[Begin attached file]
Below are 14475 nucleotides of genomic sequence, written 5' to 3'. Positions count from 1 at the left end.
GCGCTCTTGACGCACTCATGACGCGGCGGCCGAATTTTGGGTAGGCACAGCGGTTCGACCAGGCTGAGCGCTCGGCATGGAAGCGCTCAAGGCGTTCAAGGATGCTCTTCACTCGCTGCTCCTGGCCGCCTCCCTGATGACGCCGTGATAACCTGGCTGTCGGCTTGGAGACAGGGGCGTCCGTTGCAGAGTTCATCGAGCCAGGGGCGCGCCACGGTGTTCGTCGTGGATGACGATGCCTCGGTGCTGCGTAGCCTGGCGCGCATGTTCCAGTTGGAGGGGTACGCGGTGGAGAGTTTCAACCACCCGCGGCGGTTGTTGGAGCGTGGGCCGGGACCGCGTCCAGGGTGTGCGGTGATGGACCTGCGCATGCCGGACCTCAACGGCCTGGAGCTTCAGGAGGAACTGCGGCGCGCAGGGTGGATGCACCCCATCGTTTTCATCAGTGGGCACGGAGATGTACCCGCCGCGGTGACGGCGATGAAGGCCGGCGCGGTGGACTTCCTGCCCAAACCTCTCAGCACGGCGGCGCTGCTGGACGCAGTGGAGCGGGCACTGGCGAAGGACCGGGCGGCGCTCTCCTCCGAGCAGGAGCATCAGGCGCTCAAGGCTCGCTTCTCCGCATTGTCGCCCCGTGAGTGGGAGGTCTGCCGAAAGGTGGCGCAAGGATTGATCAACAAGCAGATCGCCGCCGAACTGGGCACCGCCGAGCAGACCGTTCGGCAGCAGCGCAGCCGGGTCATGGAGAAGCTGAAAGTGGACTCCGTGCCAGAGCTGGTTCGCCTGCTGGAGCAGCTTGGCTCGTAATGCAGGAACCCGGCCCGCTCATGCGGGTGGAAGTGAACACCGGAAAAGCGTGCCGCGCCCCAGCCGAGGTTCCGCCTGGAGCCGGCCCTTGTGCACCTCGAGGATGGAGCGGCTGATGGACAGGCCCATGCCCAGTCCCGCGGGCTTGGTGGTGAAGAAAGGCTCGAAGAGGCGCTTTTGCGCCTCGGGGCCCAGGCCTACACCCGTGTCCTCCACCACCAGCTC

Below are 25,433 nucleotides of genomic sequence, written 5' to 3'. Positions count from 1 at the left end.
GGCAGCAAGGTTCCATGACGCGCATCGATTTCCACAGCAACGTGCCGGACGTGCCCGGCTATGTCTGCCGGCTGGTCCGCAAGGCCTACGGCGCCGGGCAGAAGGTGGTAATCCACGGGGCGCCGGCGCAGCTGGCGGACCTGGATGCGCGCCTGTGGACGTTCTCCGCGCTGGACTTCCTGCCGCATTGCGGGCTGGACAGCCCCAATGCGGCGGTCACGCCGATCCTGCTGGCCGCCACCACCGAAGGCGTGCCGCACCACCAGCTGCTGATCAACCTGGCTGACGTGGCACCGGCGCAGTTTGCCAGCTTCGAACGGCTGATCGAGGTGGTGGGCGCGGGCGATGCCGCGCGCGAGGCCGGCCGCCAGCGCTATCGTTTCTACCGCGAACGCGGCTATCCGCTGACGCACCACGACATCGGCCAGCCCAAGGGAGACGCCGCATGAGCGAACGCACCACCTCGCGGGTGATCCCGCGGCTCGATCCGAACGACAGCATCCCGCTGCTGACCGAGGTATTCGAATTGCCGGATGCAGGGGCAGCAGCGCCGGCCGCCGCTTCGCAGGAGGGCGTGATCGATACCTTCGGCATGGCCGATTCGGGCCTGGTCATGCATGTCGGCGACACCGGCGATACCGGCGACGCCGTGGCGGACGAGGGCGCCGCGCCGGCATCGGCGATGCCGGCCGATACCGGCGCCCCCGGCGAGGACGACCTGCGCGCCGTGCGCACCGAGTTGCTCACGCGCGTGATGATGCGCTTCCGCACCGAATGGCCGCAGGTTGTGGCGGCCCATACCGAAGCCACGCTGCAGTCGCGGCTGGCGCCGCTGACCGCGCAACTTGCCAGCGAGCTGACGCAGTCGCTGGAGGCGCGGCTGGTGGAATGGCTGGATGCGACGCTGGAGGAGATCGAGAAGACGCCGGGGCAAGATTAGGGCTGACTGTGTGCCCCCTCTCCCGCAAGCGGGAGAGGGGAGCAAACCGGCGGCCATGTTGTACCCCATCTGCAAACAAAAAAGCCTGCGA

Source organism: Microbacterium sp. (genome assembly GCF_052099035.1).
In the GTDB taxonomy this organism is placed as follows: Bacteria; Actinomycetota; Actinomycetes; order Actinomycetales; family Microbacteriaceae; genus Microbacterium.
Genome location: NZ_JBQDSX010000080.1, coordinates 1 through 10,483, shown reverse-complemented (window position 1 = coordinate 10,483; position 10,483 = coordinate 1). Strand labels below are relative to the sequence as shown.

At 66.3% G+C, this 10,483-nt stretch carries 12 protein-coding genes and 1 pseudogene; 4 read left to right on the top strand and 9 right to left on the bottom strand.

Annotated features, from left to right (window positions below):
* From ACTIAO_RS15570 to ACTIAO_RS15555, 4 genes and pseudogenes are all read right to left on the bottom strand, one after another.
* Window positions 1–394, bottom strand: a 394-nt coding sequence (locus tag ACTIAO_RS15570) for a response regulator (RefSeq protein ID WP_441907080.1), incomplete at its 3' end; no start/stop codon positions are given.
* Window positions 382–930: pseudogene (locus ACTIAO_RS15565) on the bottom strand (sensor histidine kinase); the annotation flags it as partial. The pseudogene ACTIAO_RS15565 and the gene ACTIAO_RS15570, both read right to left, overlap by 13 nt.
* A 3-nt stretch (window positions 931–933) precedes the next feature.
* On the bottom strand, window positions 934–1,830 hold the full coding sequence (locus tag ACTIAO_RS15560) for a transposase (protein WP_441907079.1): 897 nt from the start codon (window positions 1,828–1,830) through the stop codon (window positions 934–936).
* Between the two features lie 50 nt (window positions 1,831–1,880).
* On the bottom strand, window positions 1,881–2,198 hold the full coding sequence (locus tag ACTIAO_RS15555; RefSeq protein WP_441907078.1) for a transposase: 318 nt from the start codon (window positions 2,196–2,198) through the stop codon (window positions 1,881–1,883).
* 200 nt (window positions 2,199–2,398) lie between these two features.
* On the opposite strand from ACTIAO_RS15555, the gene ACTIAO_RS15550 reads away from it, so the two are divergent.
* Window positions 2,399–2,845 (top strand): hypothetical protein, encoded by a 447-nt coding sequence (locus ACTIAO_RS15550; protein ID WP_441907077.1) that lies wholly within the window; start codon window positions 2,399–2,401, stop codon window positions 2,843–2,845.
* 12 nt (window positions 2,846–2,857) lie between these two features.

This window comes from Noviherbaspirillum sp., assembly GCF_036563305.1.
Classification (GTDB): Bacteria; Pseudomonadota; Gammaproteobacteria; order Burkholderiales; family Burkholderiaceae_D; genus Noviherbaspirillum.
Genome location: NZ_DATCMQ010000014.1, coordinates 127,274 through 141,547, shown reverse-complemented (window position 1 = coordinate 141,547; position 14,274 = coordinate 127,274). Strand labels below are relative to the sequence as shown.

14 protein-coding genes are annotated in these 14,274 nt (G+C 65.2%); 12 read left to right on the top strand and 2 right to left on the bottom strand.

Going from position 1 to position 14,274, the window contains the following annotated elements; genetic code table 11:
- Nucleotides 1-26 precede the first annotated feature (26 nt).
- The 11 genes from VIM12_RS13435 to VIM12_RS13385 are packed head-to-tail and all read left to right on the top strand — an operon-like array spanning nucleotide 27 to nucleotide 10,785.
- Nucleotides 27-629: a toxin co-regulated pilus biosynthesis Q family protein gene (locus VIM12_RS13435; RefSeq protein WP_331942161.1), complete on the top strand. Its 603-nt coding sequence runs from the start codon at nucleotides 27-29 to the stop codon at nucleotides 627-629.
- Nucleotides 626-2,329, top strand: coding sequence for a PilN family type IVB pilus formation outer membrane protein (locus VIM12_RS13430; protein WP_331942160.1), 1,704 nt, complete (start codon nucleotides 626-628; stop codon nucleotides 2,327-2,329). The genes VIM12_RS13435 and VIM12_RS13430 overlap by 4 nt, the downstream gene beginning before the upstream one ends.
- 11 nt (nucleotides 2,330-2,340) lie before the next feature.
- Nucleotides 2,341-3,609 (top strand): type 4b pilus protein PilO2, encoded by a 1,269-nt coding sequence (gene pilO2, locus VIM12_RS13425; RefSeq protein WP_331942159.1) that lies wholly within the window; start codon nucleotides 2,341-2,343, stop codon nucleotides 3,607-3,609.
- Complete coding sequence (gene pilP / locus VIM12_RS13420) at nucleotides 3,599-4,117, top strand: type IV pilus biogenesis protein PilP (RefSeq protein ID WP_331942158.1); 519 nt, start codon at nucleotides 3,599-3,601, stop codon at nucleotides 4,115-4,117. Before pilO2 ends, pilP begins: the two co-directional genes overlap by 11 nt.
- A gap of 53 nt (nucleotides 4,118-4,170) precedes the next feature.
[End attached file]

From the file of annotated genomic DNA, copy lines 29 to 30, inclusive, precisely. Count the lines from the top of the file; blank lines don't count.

- Nucleotides 626-2,329, top strand: coding sequence for a PilN family type IVB pilus formation outer membrane protein (locus VIM12_RS13430; protein WP_331942160.1), 1,704 nt, complete (start codon nucleotides 626-628; stop codon nucleotides 2,327-2,329). The genes VIM12_RS13435 and VIM12_RS13430 overlap by 4 nt, the downstream gene beginning before the upstream one ends.
- 11 nt (nucleotides 2,330-2,340) lie before the next feature.